Both these sentences contain two verbs (correct me if I'm wrong) that are in the past perfect tense. I'd like to ask how do they occur in chronological order. Though my question is related to the one ...
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1answer
57 views

Using (be) as a main verb in this form (be) without using auxiliary verbs, is it possible?

There's no doubt that "Be happy." and "Don't be sad." are correct. But "They be happy" is incorrect. "They are happy" "Are they happy?" "They aren't happy" "Aren't they happy?" "Why aren't they ...
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403 views

“Increase 10%” or “increase by 10%”

I was taught at the university that the correct usage of this verb is increase by, for example, like in the sentences stated below: The company's income increased by 10%. By 2015 the ...
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1answer
8k views

Archaic conjugation of common verbs? [closed]

I'm looking for an online resource to list conjugation of some of most common English verbs (to be, to get, to do, to have etc.) in their archaic (Early Modern) forms. In particular, I'd be interested ...
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3answers
91 views

Does the verb 'to provide' collocate with the word 'feature'?

In a computer science report, is it correct to say the following sentence: A certain package provides multiple features. In other words, does the verb to provide collocate with the word feature?
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1answer
46 views

Are there any other meanings for “belie??” [closed]

Sorry for my asking again in this short term, but somehow I ended up finding another one on SAO volume 6, followed by the volume 5 I brought up in the latest question. So I want you to help me get ...
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1answer
45 views

“I'm done” (reprised)

Whether our work be finished, daylight is fading. We're done. Is this wrong? Is it too American? If so, how or why, please? Would you suggest a concise, well-written alternative to "We're done"? A ...
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2answers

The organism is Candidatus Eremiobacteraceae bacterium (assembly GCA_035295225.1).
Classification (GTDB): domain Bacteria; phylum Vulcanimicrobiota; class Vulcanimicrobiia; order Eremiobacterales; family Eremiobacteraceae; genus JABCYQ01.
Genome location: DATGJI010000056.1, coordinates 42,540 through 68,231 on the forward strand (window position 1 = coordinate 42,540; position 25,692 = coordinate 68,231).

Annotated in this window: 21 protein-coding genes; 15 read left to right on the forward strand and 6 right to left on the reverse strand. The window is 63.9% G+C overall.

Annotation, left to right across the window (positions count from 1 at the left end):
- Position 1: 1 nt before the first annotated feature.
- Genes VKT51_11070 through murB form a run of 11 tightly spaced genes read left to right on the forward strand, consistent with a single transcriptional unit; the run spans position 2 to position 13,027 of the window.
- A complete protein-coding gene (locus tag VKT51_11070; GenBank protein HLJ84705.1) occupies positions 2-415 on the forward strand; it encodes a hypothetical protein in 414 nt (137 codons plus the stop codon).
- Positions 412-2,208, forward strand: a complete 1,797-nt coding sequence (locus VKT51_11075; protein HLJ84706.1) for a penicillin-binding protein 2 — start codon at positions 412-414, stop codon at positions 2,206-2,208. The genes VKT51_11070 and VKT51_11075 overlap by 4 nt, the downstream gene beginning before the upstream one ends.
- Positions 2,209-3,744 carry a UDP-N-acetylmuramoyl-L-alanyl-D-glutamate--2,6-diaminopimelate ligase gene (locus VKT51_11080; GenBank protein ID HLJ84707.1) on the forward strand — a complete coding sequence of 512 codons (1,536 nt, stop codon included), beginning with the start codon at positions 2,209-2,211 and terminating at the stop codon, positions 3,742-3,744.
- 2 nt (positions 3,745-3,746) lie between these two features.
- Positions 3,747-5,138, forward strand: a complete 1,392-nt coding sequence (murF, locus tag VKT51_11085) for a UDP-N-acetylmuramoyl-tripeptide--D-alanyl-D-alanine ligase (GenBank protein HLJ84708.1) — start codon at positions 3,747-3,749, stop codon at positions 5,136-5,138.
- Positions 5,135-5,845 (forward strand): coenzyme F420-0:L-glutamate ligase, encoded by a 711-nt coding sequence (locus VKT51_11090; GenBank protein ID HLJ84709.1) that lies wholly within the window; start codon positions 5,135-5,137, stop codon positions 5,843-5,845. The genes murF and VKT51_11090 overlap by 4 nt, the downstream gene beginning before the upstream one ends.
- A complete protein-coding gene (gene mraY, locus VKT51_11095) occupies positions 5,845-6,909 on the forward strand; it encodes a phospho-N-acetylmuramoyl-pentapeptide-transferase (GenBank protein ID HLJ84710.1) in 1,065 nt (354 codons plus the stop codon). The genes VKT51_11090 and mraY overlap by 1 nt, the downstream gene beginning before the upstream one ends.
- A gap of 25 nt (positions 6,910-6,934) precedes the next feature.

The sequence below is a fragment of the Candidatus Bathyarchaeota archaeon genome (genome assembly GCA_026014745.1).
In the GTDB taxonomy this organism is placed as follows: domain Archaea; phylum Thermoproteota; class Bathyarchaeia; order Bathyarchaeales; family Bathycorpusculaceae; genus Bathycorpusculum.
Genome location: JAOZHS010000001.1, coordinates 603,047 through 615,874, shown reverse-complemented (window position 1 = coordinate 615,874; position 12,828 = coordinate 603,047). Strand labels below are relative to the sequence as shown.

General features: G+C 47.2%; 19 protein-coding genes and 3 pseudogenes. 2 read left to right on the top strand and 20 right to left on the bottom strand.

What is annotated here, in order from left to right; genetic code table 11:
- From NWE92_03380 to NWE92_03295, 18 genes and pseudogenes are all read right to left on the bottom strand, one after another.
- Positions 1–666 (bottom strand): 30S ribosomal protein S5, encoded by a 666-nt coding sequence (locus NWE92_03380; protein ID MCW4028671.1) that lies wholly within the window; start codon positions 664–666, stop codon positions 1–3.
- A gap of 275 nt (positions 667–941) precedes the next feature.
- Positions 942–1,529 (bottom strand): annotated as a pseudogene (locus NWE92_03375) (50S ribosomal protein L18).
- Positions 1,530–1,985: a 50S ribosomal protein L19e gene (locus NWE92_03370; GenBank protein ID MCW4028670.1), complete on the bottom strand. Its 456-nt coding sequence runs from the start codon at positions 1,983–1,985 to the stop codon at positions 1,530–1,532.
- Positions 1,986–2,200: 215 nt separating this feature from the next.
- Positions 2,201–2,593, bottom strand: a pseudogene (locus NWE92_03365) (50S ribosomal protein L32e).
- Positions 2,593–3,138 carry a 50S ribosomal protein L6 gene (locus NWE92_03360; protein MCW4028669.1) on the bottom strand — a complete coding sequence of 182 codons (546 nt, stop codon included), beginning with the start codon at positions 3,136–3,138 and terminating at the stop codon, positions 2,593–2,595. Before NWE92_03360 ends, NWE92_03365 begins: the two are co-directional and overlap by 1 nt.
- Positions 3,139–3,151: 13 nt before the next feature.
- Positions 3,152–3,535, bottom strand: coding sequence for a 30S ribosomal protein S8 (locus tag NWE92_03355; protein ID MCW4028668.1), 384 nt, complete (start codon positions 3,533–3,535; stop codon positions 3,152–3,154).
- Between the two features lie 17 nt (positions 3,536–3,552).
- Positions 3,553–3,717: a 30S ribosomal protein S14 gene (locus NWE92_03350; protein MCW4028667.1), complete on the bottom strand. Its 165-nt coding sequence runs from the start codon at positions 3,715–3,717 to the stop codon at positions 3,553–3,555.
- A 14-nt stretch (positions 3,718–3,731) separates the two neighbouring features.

59 views

Simple past tense vs. perfect past tense [duplicate]

What are the difference between the following sentence? I ate apples. I have eaten apples. When should we use simple past tense? When should we use perfect past tense?
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1answer
52 views

What do you call a noun unconventionally acting as a verb?

When one uses a verb as a noun, we call that a gerund (e.g. "I love running."). However, what would we call a noun that's unconventionally being used as a verb? (e.g. "I'm going to go math.", instead ...
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173 views

Tense of verb after conjunction

Jumping straight into my question, consider these two sentences: He had finished the recitation and closed the book. He had finished the recitation and had closed the book. Which of the above two ...
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43 views

A verb for a 'swarm' of men? [closed]

For example a whole crowd of men surrounded and beat someone up.
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28 views

call in for dinner

I'm new to this site, so forgive me if I go wrong at some point forming my request. My question is whether it's correct to use the word "call in" in the following context. The kids ran home right ...
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1answer
65 views

Deadlines as instants or periods with various verbs and tenses

I was wondering whether a deadline is more of an instant or more of a period. It seems to have some of both aspects, but with more of an emphasis on the instant. I thought that this should be ...
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1answer
164 views

Do I have to repeat a verb before and after “and”?

I am writing an essay and I am stuck with this sentence The citizens cast their votes choosing Mark as president and choosing me as vice-president. is this correct or should it be The ...
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2answers
41 views

How to say that “not watching a movie continuously”?

I feel awkward when I am trying to express this. Sometimes when we watch a movie on a computer, we don't watch it from the beginning to the end. In this case, is there a verb or phrase that native ...
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1answer
40 views
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44 views

Use of the phrase: “currently has been”

When I want to say a program at this moment has been continuously used for year. Is it okay to say: The program currently has been used for over a year.' And if not, what is the best, concise ...
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1answer
51 views

grammer help needed [closed]